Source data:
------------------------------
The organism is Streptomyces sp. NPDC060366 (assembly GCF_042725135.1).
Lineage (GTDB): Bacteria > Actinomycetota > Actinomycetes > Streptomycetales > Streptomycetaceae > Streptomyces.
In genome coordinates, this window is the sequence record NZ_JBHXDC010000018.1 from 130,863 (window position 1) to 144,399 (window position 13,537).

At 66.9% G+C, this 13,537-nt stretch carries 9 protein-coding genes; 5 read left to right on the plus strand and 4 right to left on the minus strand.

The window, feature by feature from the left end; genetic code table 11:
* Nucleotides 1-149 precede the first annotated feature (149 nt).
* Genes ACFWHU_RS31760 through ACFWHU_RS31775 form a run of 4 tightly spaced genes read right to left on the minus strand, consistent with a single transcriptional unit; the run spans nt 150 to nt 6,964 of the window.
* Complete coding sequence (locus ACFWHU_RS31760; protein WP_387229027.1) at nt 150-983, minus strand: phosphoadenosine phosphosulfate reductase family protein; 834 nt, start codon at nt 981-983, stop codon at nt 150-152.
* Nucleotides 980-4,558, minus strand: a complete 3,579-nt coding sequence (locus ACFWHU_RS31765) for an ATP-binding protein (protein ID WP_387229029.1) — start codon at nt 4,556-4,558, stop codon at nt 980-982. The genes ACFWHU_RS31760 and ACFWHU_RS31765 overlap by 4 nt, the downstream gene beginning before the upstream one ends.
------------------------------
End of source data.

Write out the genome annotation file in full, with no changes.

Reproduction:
The organism is Streptomyces sp. NPDC060366 (assembly GCF_042725135.1).
Lineage (GTDB): Bacteria > Actinomycetota > Actinomycetes > Streptomycetales > Streptomycetaceae > Streptomyces.
In genome coordinates, this window is the sequence record NZ_JBHXDC010000018.1 from 130,863 (window position 1) to 144,399 (window position 13,537).

At 66.9% G+C, this 13,537-nt stretch carries 9 protein-coding genes; 5 read left to right on the plus strand and 4 right to left on the minus strand.

The window, feature by feature from the left end; genetic code table 11:
* Nucleotides 1-149 precede the first annotated feature (149 nt).
* Genes ACFWHU_RS31760 through ACFWHU_RS31775 form a run of 4 tightly spaced genes read right to left on the minus strand, consistent with a single transcriptional unit; the run spans nt 150 to nt 6,964 of the window.
* Complete coding sequence (locus ACFWHU_RS31760; protein WP_387229027.1) at nt 150-983, minus strand: phosphoadenosine phosphosulfate reductase family protein; 834 nt, start codon at nt 981-983, stop codon at nt 150-152.
* Nucleotides 980-4,558, minus strand: a complete 3,579-nt coding sequence (locus ACFWHU_RS31765) for an ATP-binding protein (protein ID WP_387229029.1) — start codon at nt 4,556-4,558, stop codon at nt 980-982. The genes ACFWHU_RS31760 and ACFWHU_RS31765 overlap by 4 nt, the downstream gene beginning before the upstream one ends.